July 14, 2017
Lawmakers target small business tax challenges
Taxes are just one of many factors that can make it difficult for smaller businesses in Texas to compete and get a leg up in a marketplace that is increasingly dominated by large companies. At a pair of congressional hearings on July 22, 2015, federal lawmakers heard testimony about the ways in which small business owners are often disproportionately affected by their obligations under the federal tax code.
Complexity affects small businesses disproportionately
The federal tax code has been amended more than 5,000 times since 2001, according to American University’s Kogod Tax Policy Center. The resulting tax laws are notoriously complicated and confusing to apply – especially for smaller companies that have fewer resources to devote to assessing how different tax provisions will affect their bottom line.
Smaller companies spend about two-thirds more on tax compliance than their larger counterparts, according to a study from the Small Business Administration’s Office of Advocacy, which was cited in a hearing before the House Committee on Small Business. The average small business with less than 50 employees spends more than $1,500 per employee on tax compliance each year, compared with just under $650 per employee at larger companies that employ more than 100.
What changes could be in store for your business?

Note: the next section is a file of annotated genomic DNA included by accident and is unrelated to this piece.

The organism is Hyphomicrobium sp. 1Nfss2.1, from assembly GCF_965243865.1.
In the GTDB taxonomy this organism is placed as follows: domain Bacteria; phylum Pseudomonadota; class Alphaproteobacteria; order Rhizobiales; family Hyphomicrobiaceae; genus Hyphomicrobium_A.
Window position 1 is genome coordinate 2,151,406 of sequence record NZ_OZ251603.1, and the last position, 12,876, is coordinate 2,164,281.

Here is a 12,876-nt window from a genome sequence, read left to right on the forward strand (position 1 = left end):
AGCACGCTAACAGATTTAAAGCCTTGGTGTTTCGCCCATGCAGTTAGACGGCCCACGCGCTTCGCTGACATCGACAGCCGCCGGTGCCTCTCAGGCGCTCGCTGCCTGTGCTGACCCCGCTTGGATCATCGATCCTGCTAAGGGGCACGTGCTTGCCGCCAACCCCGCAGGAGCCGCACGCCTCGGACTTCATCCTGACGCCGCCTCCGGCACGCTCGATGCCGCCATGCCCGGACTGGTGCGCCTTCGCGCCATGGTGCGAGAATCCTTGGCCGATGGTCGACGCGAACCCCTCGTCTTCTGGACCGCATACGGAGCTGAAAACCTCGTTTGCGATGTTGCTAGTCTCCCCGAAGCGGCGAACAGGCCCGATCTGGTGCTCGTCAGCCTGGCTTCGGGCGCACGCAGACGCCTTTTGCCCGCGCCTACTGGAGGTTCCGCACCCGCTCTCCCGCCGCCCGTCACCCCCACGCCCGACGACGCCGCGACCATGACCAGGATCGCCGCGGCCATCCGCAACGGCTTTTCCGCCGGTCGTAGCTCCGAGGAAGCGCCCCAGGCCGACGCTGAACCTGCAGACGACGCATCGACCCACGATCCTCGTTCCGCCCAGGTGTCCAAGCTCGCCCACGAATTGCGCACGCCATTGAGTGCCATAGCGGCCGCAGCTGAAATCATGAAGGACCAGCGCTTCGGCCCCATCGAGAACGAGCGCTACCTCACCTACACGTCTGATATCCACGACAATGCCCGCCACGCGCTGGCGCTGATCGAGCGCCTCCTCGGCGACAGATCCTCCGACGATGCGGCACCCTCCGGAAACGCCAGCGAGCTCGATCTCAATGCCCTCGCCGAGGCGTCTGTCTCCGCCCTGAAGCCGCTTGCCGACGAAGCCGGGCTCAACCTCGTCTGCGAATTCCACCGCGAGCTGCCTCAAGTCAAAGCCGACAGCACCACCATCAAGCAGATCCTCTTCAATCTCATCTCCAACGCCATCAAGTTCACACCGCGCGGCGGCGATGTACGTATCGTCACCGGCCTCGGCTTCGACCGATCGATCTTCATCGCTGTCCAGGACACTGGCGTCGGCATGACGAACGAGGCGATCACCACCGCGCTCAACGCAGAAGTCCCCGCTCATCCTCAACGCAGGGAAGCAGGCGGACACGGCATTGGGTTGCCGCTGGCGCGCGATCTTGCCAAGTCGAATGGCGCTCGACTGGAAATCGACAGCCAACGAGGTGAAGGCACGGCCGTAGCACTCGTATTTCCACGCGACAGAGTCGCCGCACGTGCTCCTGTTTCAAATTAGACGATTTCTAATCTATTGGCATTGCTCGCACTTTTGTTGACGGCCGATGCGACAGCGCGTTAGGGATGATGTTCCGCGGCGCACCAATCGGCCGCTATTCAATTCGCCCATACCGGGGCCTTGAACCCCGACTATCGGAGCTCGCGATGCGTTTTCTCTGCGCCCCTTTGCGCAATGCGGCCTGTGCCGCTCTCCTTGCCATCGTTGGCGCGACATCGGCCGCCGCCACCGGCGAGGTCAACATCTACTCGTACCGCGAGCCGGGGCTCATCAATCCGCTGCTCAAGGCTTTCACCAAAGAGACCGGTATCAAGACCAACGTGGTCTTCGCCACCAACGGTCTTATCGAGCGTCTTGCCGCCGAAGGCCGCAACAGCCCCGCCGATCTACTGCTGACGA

If changes are implemented to the tax code in an effort to even the playing field for small business owners, it remains unclear exactly what those changes would look like. Some business tax experts argue in favor of eliminating a majority of existing tax breaks and replacing them with lower baseline tax rates.
Others favor more targeted measures such as allowing more small businesses to use the cash method of accounting, which is simpler and less expensive to implement than the more widely used accrual method. Others proposed changes include improving taxpayer services at the IRS and modifying many of the civil tax penalties for small businesses in order to encourage voluntary compliance with the tax code.
Some say an overhaul of the federal tax laws is necessary to reduce the disproportionately high tax burden on smaller companies by making it easier for business owners to understand and comply with their tax obligations. Others, however, balk at the challenges such a complex task would involve and question whether it would result in substantial savings.
Legal help for Texas business owners
As high as the costs of tax compliance may be, noncompliance can be even more costly due to the fines, penalties, interest and in some cases even potential prison time that can result from noncompliance. If you have questions or concerns about tax issues relating to a small business in Texas, contact the experienced tax attorneys at Brown, PC, for customized legal advice based on the specific circumstances of your situation.